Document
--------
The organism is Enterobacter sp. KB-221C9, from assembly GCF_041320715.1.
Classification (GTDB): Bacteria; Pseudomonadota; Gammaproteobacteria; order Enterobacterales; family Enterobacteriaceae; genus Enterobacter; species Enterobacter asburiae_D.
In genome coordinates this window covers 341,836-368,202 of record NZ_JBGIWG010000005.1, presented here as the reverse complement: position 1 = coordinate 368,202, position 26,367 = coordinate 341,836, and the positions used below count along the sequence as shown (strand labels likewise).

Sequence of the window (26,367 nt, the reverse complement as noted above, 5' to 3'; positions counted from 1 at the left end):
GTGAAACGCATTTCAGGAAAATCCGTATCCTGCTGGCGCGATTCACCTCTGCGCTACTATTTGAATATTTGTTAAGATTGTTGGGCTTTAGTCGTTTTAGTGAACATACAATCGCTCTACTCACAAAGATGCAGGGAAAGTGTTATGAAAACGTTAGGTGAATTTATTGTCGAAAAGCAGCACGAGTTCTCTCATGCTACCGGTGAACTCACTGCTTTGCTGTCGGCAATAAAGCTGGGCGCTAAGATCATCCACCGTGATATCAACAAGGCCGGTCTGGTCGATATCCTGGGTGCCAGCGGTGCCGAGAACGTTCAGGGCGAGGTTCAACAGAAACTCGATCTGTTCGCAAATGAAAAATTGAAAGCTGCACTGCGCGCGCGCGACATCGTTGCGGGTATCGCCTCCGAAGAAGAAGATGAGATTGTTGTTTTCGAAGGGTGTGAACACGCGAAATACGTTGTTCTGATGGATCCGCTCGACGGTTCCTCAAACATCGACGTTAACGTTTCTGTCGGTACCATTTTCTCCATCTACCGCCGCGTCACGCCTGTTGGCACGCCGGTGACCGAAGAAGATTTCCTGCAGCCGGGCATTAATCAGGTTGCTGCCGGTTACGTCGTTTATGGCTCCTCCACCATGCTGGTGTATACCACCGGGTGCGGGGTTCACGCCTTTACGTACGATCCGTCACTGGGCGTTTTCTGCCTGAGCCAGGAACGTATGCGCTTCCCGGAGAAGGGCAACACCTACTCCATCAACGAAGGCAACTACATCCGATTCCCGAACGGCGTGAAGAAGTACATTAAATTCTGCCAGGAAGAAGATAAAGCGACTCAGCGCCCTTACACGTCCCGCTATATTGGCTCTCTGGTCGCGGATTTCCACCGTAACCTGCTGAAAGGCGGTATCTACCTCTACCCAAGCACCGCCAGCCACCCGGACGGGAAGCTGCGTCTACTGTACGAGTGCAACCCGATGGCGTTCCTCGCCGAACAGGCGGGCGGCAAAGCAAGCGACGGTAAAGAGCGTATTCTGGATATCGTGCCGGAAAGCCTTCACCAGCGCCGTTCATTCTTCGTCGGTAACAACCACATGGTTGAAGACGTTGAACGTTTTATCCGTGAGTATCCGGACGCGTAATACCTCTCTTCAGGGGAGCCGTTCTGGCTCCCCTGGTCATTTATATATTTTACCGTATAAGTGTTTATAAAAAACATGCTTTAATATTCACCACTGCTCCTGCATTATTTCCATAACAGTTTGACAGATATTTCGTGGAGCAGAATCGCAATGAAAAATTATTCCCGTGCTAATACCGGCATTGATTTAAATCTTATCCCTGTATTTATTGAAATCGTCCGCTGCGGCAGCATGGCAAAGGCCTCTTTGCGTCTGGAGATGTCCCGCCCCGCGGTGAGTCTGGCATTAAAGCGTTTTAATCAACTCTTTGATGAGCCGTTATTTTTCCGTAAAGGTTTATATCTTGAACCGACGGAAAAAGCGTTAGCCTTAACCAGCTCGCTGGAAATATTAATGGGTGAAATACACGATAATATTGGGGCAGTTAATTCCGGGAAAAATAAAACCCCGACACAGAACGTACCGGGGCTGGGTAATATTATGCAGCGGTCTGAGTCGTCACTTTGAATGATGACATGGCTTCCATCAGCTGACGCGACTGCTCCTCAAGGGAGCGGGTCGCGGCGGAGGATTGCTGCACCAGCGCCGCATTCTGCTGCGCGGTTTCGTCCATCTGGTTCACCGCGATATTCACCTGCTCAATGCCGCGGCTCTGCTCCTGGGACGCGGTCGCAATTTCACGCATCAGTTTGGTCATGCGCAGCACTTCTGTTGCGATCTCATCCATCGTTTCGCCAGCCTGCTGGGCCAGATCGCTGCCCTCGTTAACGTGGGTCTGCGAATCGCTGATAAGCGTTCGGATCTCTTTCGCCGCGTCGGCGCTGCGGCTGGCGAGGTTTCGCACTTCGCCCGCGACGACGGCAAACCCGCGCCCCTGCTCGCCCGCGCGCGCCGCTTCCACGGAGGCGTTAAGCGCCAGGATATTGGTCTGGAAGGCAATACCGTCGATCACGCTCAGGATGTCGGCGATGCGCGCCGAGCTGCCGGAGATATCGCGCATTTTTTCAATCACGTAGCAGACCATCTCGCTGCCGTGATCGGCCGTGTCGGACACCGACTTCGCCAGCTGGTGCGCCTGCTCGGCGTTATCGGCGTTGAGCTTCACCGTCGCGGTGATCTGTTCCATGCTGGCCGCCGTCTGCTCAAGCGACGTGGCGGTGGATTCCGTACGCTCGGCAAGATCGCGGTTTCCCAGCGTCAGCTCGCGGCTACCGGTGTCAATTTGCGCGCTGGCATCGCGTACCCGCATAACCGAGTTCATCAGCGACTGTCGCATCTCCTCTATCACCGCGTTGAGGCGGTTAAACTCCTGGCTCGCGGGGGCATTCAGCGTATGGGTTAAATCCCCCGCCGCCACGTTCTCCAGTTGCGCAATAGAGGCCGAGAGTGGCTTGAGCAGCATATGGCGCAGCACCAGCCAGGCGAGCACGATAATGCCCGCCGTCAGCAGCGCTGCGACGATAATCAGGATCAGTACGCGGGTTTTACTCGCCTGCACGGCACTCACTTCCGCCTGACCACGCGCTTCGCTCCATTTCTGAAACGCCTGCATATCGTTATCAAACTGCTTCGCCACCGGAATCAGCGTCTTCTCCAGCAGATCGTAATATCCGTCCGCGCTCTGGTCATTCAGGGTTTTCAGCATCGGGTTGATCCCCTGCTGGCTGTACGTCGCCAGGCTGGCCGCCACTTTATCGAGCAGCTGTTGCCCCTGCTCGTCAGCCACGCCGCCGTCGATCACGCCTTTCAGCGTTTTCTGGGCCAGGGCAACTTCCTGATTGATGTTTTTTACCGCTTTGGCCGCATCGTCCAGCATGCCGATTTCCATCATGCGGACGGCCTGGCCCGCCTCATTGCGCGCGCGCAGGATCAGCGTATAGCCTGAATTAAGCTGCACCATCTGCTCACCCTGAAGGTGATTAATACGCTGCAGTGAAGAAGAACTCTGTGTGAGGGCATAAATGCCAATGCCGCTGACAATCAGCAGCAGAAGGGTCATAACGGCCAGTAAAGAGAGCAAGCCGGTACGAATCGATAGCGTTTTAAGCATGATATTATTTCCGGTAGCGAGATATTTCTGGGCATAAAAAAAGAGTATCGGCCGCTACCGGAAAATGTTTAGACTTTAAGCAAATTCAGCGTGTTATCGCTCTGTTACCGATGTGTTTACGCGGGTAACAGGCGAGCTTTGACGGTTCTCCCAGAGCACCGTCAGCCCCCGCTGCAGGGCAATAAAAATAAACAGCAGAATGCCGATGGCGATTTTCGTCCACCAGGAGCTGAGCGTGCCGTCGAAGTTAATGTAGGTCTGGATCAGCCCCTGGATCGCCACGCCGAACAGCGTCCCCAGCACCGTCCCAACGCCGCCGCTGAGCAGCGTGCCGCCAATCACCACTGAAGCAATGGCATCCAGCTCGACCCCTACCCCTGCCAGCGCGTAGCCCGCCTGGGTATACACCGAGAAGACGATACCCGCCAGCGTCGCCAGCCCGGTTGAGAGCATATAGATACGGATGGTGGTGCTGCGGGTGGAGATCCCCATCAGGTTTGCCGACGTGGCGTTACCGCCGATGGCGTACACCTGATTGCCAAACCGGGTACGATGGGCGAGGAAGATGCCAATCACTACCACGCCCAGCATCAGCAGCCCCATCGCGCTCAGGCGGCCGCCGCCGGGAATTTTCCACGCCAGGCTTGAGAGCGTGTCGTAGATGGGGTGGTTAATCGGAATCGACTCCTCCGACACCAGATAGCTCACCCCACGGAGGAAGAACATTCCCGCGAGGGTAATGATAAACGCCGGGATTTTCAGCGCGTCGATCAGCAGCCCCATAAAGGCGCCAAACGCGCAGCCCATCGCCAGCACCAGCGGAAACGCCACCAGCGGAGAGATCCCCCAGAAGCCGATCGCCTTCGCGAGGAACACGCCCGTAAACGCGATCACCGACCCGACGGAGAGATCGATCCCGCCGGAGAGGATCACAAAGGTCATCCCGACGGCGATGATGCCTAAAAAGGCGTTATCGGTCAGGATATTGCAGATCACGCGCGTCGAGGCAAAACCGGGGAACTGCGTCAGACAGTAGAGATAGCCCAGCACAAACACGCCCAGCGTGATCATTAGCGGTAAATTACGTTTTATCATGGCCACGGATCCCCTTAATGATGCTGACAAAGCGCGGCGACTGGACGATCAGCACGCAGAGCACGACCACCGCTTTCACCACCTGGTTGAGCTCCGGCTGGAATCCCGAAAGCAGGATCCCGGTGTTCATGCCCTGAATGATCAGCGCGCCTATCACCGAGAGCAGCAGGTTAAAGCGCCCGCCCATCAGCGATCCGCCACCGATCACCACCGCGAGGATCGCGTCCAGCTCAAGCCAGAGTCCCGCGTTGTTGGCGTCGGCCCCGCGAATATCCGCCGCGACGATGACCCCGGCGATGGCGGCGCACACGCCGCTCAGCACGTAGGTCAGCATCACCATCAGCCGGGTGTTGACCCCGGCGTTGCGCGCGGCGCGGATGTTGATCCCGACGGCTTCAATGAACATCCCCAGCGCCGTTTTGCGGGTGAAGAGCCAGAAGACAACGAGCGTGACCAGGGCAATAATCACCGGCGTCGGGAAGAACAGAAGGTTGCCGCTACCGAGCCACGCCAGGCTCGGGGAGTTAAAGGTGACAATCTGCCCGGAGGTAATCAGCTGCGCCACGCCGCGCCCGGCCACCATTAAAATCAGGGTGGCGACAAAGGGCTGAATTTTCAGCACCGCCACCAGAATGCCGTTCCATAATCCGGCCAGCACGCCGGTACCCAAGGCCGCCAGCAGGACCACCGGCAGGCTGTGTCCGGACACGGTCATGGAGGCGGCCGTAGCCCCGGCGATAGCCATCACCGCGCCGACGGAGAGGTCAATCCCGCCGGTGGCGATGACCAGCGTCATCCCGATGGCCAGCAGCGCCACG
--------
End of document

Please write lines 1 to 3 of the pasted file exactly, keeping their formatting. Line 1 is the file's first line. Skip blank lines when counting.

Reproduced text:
The organism is Enterobacter sp. KB-221C9, from assembly GCF_041320715.1.
Classification (GTDB): Bacteria; Pseudomonadota; Gammaproteobacteria; order Enterobacterales; family Enterobacteriaceae; genus Enterobacter; species Enterobacter asburiae_D.
In genome coordinates this window covers 341,836-368,202 of record NZ_JBGIWG010000005.1, presented here as the reverse complement: position 1 = coordinate 368,202, position 26,367 = coordinate 341,836, and the positions used below count along the sequence as shown (strand labels likewise).